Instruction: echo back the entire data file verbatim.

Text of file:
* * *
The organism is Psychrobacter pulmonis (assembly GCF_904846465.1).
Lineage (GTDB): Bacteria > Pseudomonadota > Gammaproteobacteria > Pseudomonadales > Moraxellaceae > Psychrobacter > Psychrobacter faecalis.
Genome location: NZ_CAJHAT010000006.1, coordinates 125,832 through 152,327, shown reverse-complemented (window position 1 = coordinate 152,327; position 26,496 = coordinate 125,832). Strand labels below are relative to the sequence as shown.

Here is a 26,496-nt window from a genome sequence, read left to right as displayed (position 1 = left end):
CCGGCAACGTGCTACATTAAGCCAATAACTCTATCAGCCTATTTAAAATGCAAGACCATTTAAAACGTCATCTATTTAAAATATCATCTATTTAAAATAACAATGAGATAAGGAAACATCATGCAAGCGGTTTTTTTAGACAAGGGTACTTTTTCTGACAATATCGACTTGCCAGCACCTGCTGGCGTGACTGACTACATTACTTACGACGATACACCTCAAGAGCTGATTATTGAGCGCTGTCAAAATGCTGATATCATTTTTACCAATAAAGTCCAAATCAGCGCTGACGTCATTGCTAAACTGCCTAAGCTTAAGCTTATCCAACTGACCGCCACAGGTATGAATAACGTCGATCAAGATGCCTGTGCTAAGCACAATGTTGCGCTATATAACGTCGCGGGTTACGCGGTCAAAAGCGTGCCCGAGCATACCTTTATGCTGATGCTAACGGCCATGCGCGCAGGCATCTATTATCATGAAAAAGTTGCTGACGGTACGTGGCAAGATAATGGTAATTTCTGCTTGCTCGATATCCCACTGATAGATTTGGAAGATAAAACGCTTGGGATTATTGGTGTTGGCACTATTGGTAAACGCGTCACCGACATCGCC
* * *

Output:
The organism is Psychrobacter pulmonis (assembly GCF_904846465.1).
Lineage (GTDB): Bacteria > Pseudomonadota > Gammaproteobacteria > Pseudomonadales > Moraxellaceae > Psychrobacter > Psychrobacter faecalis.
Genome location: NZ_CAJHAT010000006.1, coordinates 125,832 through 152,327, shown reverse-complemented (window position 1 = coordinate 152,327; position 26,496 = coordinate 125,832). Strand labels below are relative to the sequence as shown.

Here is a 26,496-nt window from a genome sequence, read left to right as displayed (position 1 = left end):
CCGGCAACGTGCTACATTAAGCCAATAACTCTATCAGCCTATTTAAAATGCAAGACCATTTAAAACGTCATCTATTTAAAATATCATCTATTTAAAATAACAATGAGATAAGGAAACATCATGCAAGCGGTTTTTTTAGACAAGGGTACTTTTTCTGACAATATCGACTTGCCAGCACCTGCTGGCGTGACTGACTACATTACTTACGACGATACACCTCAAGAGCTGATTATTGAGCGCTGTCAAAATGCTGATATCATTTTTACCAATAAAGTCCAAATCAGCGCTGACGTCATTGCTAAACTGCCTAAGCTTAAGCTTATCCAACTGACCGCCACAGGTATGAATAACGTCGATCAAGATGCCTGTGCTAAGCACAATGTTGCGCTATATAACGTCGCGGGTTACGCGGTCAAAAGCGTGCCCGAGCATACCTTTATGCTGATGCTAACGGCCATGCGCGCAGGCATCTATTATCATGAAAAAGTTGCTGACGGTACGTGGCAAGATAATGGTAATTTCTGCTTGCTCGATATCCCACTGATAGATTTGGAAGATAAAACGCTTGGGATTATTGGTGTTGGCACTATTGGTAAACGCGTCACCGACATCGCC